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« Reply #16 on: September 24, 2018, 08:53:32 pm »

Manchin won election in 2010.

As for the thread topic, it does appear that LA non-Cajun whites are very similar to those of MS and AL.
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smoltchanov
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« Reply #17 on: September 24, 2018, 11:16:28 pm »

As for the thread topic, it does appear that LA non-Cajun whites are very similar to those of MS and AL.

Why anyone must expect them be different?
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DINGO Joe
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« Reply #18 on: September 25, 2018, 12:16:02 am »

As for the thread topic, it does appear that LA non-Cajun whites are very similar to those of MS and AL.

Why anyone must expect them be different?

Except in 1996 when Bubba won enough of them in Louisiana to win the North part of the state (and state as a whole) but not MS or AL
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smoltchanov
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« Reply #19 on: September 25, 2018, 05:24:59 am »

As for the thread topic, it does appear that LA non-Cajun whites are very similar to those of MS and AL.

Why anyone must expect them be different?

Except in 1996 when Bubba won enough of them in Louisiana to win the North part of the state (and state as a whole) but not MS or AL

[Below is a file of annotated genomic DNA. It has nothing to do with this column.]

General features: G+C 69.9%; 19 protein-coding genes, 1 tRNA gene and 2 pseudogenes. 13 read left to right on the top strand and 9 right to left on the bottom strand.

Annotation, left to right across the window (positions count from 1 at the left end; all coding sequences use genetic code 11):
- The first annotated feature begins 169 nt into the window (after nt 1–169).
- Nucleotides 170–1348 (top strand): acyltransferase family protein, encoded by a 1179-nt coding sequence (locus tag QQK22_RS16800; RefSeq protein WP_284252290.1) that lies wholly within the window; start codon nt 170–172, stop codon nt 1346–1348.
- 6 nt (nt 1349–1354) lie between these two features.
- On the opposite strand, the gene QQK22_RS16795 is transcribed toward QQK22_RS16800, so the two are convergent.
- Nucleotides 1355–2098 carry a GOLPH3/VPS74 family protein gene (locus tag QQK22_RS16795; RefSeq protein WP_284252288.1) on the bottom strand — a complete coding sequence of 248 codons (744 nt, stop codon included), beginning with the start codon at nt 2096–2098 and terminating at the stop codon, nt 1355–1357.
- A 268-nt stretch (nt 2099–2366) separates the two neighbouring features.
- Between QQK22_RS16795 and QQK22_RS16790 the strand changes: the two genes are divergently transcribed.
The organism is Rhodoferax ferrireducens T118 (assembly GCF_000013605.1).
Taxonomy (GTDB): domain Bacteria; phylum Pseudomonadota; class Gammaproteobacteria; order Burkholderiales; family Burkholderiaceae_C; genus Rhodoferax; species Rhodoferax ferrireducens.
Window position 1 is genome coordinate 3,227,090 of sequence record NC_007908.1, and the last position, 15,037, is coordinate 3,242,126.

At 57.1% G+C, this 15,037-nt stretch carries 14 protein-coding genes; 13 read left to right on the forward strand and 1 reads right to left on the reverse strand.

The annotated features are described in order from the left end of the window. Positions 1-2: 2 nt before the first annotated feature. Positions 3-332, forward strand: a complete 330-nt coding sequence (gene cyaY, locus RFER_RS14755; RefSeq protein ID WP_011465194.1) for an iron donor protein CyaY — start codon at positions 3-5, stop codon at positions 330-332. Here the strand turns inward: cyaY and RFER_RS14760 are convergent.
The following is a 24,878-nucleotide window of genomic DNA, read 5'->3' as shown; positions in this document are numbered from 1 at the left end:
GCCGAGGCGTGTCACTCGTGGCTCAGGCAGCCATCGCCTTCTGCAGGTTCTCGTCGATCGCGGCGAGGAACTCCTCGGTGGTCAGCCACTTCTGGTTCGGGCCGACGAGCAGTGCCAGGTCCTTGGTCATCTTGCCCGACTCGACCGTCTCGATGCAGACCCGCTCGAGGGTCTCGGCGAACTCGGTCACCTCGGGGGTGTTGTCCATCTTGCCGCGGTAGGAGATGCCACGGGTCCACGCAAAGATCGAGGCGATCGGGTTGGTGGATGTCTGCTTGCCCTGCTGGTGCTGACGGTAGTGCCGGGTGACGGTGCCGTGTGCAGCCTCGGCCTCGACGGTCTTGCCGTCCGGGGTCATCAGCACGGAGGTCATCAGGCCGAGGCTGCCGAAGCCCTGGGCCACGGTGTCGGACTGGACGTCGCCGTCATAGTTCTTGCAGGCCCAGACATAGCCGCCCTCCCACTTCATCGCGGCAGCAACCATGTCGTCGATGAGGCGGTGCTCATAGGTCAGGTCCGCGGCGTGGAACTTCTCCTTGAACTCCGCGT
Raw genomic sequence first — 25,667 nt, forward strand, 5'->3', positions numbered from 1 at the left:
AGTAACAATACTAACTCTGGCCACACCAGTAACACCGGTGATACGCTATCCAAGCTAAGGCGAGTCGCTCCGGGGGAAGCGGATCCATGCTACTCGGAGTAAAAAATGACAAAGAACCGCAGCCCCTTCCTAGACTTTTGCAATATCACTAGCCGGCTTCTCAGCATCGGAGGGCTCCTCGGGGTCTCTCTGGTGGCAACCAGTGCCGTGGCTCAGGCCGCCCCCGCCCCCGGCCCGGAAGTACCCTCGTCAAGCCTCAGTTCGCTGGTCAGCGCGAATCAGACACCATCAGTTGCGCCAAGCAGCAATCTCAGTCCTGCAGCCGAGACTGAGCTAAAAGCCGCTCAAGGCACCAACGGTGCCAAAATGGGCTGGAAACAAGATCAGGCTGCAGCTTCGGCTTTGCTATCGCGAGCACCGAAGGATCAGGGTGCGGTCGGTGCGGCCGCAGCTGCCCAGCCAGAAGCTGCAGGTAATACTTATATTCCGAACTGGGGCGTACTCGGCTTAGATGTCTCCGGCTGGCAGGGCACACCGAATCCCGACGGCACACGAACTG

Probably - there are some parts of Alabama and Mississippi he won too. Just not so geographically distinctive. Plus - Shreveport, which is, IIRC, much less conservative now, then 50 years ago, when it was one of the centers of Goldwater-style conservatism even among Democratic officeholders.
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Very Legal & Very Cool
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« Reply #20 on: September 27, 2018, 05:50:35 am »

LA is Los Angeles. No further comment.
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« Reply #21 on: September 27, 2018, 07:46:41 am »

LA is Los Angeles. No further comment.

And NC is Northern California and SC is Southern  California... of course, people in the North Carolina and South Carolina might differ.